3. Allow the herbs to drain, then place between several thicknesses of paper towels and squeeze gently to remove excess water.
  4. Combine cooled sugar solution and blanched herbs in a blender. Puree for 2-3 minutes until mixture turns a bright green color and herbs are finely pureed.
  5. Pour into a bowl, straining through a fine-meshed sieve. Allow to sit for a few minutes to drain. Do not push on solids in sieve. Discard solids and transfer syrup to jars or containers with a tight seal. Will keep, refrigerated for several weeks. It can also be frozen in glass jars (leave 1/2 inch of space at the top) for a delightful summery treat in the middle of the winter!

Notes

*The finer the sieve, the less tiny pieces of herb will be in your syrup. The syrup will also be more transparent when drained through a very fine-meshed sieve.

 

 



23 thoughts on “Mint Basil Syrup”

  • Thank you Chris for posting the mint basil syrup recipe. I had the pleasure of having lunch at the Apple Pie Bakery at the Culinary Institute Of America in Hyde Park NY last year and had a fabulous rice pudding with a heavenly lime and basil sauce at the bottom of it. I can’t wait to tweak your recipe and see if I can come close to it! I do enjoy all your posts and every recipe I have tried has been a winner! Do you have a restaurant in Raleigh?

  • This has become a family favorite! The first time I made this, I mistakenly used equal amounts of mint and basil (blame my poor eye sight!) – 1/2 cup each. It was FABULOUS even with the stronger basil notes. I’ve since made it both ways — Chris’s original plus my *mistake*. Both are wonderful. We served the stronger basil version over fresh strawberries and got rave reviews.

    • Thanks Kathy for taking the time to leave a comment. I love hearing from people like you and I’m so happy this yummy sauce has found a home with your family. We love it too and it is a unique taste treat.

  • I haven’t been getting email updates so I thought I’d stop in to see if everything’s OK! I thought maybe I needed to resubscribe when I saw I’d been missing blogs but it says I’m already subscribed. I don’t know what is going on! Anyway, this syrup is brilliant! Go Chris – way to redeem yourself! 😀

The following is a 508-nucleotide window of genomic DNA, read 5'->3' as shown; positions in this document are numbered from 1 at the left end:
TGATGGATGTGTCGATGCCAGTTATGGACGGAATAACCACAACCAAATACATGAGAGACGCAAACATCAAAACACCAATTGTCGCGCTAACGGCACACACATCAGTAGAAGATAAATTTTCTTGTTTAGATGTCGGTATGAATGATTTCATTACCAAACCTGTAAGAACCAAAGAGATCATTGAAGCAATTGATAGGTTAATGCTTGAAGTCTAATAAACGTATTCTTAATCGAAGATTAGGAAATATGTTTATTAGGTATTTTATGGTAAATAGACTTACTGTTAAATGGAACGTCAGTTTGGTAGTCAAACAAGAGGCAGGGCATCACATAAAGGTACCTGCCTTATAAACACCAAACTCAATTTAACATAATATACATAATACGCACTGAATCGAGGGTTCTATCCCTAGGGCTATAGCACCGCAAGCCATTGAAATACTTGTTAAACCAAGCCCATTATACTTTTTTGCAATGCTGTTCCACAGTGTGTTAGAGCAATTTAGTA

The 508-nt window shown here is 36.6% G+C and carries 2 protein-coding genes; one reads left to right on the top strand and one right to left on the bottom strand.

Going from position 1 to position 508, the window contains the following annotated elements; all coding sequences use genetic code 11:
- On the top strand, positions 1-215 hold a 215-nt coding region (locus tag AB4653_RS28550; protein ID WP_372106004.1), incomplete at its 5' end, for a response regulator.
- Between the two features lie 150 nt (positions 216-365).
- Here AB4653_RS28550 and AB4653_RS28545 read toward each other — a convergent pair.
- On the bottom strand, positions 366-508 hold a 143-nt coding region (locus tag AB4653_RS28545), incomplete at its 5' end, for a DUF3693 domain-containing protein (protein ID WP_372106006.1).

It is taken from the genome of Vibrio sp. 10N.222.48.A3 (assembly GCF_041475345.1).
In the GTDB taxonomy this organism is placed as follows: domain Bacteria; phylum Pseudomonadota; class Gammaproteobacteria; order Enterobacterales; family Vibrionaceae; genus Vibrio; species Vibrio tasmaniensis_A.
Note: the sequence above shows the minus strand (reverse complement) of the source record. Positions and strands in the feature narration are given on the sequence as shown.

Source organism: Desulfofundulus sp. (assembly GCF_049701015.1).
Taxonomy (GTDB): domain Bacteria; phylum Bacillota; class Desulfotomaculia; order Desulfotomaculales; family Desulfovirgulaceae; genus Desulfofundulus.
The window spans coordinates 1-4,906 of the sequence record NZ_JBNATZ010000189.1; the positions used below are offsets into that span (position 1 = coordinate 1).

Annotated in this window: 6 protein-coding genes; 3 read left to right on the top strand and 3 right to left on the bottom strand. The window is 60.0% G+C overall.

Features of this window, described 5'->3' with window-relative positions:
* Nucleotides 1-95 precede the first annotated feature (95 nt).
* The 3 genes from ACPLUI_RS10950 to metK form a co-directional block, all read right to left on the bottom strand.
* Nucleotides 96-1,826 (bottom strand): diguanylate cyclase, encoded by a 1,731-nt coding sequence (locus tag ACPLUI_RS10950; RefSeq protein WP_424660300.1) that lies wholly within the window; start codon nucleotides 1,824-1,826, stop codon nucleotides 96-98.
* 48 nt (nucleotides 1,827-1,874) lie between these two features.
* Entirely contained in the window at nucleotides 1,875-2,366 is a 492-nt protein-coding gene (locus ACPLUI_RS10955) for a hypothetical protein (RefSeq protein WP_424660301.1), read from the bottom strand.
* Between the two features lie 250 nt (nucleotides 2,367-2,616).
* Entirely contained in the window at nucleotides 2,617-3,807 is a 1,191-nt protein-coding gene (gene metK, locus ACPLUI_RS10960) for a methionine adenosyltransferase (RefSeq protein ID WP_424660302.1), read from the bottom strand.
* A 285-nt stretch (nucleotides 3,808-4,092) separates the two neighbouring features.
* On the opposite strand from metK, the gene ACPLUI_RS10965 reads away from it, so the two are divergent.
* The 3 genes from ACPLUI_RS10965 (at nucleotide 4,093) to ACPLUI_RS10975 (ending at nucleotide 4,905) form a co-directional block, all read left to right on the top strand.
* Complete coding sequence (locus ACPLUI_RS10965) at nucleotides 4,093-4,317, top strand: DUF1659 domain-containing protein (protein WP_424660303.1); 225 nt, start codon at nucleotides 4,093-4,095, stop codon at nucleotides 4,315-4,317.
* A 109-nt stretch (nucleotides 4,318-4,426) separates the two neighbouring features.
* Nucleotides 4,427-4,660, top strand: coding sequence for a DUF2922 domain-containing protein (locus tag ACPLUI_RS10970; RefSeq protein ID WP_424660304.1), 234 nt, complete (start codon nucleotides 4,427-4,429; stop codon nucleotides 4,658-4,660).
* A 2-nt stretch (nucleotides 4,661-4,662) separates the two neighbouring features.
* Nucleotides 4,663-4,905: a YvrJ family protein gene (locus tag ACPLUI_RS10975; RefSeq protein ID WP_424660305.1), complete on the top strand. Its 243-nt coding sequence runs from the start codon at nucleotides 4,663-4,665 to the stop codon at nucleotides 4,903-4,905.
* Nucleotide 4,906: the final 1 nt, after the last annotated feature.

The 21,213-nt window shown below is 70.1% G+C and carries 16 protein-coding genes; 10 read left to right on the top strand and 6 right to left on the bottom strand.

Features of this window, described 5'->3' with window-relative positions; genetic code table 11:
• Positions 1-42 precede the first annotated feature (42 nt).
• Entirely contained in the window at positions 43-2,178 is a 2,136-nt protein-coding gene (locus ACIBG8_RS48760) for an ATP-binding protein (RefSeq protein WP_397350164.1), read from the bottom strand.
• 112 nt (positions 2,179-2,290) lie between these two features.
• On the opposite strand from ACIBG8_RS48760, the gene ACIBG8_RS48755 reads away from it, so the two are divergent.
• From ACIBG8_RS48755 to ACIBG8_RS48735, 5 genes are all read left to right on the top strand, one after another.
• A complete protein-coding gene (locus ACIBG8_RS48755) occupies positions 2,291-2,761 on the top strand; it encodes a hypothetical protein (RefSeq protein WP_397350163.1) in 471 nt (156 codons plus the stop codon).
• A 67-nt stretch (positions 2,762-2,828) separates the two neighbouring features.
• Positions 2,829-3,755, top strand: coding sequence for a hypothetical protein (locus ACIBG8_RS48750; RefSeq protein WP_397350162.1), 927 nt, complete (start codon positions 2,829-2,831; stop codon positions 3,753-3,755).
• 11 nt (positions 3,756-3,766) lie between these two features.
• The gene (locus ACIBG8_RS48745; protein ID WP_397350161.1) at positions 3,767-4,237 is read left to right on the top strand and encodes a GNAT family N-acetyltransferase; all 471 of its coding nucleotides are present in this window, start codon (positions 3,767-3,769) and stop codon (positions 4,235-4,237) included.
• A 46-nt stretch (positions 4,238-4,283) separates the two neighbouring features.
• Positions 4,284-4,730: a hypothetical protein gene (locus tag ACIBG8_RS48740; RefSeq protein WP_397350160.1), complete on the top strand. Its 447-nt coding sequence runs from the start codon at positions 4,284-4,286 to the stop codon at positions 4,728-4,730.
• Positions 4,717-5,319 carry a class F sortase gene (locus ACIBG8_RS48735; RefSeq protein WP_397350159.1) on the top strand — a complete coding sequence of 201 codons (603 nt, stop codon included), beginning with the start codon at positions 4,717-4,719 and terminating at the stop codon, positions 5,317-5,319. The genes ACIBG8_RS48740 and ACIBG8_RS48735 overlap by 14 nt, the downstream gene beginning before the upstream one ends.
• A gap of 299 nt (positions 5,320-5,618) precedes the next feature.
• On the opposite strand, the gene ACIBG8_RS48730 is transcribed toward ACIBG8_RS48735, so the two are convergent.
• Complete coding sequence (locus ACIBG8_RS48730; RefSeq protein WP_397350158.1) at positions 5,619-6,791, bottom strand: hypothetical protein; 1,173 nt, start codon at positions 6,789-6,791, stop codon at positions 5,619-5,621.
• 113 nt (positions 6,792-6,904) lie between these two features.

• Love your blog, Chris. So glad I caught your comment on Sue’s VFGI.
    I read your older post of the “I Want to Marry You” cookies. Your family values are stellar! Cheering your wisdom 😉
    I hope to try this recipe once we get some mint to grow in a pot on our deck.
    Do you have spearmint or peppermint?
    I guess either would work; but, do you have a preference?
    Your corn chowder sounds amazing and the pesto swirl and garnishes in those lotus bowls is beautiful.
    I’ll be back!

    • Thank you Kate, I really appreciate you leaving such a kind comment. I grow spearmint, but I think either would work in this recipe.
      I think you’d love the chowder too.
      Thanks again and kind regards, Chris

  • I think I have to agree with Scott – this stuff grows everywhere but I love it too. I recommend planting in a container if you don’t want it to take over. The syrup does look and sound wonderful. It is so very pretty too! Lovely – thanks for the recipe!

  • This was so easy to make and turned out so beautiful and added such a unique flavor over the chocolate pots de creme. Also added some to homemade carbonated water–turned out a pretty pale green and was outstanding. . . .might add a little Vodka to it some night. . . . I’m thinking there might be other ways to use it as well.

  • I am definitely making this pretty green concoction..as soon as the rooted basil I planted outdoors starts to thrive..
    Hope it works..the roots were ginormous:-)
    Thanks so much for that fun tip.

  • That ice cream pic is drop dead gorgeous!!! Scott, you did your nemesis proud:@) Happy Mother’s Day Chris-enjoy:@)